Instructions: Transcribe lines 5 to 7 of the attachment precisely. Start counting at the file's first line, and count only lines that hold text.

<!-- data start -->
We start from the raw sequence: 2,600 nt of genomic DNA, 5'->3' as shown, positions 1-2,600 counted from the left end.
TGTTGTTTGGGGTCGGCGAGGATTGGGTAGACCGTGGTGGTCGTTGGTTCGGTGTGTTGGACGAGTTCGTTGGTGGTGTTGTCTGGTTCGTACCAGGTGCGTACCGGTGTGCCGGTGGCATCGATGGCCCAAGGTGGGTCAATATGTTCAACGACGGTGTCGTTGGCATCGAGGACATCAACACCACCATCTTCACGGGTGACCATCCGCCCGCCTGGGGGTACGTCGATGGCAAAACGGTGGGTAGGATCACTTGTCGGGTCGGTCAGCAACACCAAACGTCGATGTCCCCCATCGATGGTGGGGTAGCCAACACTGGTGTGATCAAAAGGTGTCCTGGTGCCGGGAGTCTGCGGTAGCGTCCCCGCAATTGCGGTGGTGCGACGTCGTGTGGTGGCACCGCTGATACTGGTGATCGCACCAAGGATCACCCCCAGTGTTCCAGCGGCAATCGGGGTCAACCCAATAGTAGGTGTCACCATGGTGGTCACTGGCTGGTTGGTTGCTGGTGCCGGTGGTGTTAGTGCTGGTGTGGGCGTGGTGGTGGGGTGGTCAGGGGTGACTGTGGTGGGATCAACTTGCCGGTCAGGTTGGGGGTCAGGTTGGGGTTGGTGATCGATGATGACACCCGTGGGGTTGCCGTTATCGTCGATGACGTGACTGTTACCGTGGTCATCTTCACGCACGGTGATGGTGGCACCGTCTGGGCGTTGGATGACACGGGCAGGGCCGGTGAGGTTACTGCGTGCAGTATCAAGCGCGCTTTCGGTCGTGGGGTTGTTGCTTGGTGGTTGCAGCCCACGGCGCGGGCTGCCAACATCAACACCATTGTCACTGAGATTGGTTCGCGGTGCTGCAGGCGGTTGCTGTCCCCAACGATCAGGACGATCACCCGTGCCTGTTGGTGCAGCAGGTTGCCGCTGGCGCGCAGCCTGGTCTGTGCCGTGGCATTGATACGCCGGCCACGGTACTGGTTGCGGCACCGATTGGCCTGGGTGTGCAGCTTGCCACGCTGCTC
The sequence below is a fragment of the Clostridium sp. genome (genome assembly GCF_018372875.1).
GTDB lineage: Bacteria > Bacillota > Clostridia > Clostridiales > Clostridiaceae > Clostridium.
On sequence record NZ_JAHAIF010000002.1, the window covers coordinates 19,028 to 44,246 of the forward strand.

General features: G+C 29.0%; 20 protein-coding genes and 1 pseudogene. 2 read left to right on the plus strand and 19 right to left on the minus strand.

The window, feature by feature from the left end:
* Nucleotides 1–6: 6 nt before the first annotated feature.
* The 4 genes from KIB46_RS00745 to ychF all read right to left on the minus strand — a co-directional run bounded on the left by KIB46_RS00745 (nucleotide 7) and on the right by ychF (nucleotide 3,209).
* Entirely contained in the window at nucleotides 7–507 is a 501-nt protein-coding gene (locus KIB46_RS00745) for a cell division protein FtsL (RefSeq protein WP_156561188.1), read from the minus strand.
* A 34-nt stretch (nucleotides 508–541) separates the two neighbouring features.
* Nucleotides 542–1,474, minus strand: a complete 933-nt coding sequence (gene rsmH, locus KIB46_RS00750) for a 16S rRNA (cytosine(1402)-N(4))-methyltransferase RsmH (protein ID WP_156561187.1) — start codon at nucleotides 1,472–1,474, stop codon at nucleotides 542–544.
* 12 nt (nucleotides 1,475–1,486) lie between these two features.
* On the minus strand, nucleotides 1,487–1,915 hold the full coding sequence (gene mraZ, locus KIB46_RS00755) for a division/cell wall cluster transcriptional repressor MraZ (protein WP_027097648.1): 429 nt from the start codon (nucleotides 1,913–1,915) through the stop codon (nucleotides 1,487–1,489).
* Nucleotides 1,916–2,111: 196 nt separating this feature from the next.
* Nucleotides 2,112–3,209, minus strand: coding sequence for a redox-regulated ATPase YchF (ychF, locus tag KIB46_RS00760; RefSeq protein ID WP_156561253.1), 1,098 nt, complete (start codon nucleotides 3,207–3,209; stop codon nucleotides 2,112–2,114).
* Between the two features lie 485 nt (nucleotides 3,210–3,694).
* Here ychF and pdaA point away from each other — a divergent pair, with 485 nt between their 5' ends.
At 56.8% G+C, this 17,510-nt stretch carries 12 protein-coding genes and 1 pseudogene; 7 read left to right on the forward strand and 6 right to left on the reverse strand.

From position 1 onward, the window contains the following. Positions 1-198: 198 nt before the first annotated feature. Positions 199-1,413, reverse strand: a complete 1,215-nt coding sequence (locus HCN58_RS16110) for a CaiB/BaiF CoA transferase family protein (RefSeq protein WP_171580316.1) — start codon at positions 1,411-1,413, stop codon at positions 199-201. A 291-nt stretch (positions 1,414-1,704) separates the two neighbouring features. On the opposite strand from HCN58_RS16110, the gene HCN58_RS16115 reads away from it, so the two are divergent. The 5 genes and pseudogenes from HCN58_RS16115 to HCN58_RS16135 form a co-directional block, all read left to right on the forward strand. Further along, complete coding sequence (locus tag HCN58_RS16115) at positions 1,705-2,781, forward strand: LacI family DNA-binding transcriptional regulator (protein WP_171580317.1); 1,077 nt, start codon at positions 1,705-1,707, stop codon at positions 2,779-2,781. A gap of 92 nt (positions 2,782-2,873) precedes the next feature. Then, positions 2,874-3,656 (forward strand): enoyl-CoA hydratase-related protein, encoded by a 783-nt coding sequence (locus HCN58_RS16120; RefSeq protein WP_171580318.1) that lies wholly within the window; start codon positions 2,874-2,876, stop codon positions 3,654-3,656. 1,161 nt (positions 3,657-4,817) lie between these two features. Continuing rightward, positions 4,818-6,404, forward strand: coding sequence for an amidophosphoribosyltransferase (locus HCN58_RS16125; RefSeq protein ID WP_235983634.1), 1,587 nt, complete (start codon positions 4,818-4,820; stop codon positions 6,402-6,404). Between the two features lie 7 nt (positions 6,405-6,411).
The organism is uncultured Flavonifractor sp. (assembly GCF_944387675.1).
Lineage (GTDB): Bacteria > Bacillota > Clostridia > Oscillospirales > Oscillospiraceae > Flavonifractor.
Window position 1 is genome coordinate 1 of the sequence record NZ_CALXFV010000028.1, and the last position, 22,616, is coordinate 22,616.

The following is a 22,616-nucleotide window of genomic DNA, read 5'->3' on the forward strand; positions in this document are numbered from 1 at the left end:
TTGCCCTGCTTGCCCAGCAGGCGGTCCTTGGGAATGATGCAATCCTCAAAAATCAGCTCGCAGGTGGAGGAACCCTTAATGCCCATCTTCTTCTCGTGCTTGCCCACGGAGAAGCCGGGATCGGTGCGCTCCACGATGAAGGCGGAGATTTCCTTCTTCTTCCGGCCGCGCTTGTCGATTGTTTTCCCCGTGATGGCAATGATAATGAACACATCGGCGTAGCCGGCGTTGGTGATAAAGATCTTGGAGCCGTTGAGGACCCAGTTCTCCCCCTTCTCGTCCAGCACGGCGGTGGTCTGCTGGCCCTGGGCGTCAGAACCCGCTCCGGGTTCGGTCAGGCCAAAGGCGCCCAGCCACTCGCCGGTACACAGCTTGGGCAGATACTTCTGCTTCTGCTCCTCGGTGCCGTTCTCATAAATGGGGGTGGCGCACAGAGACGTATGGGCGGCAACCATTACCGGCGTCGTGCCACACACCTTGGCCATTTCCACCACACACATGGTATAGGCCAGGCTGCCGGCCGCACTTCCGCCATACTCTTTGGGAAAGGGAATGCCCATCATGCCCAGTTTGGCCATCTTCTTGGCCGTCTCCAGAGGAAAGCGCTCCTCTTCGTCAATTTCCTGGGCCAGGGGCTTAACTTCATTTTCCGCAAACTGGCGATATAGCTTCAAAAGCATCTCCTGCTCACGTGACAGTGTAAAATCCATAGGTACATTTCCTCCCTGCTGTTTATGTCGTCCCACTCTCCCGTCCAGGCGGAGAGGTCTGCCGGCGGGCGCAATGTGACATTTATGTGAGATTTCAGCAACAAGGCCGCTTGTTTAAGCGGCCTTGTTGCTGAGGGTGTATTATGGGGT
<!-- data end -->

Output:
On sequence record NZ_JAHAIF010000002.1, the window covers coordinates 19,028 to 44,246 of the forward strand.

General features: G+C 29.0%; 20 protein-coding genes and 1 pseudogene. 2 read left to right on the plus strand and 19 right to left on the minus strand.

The window, feature by feature from the left end: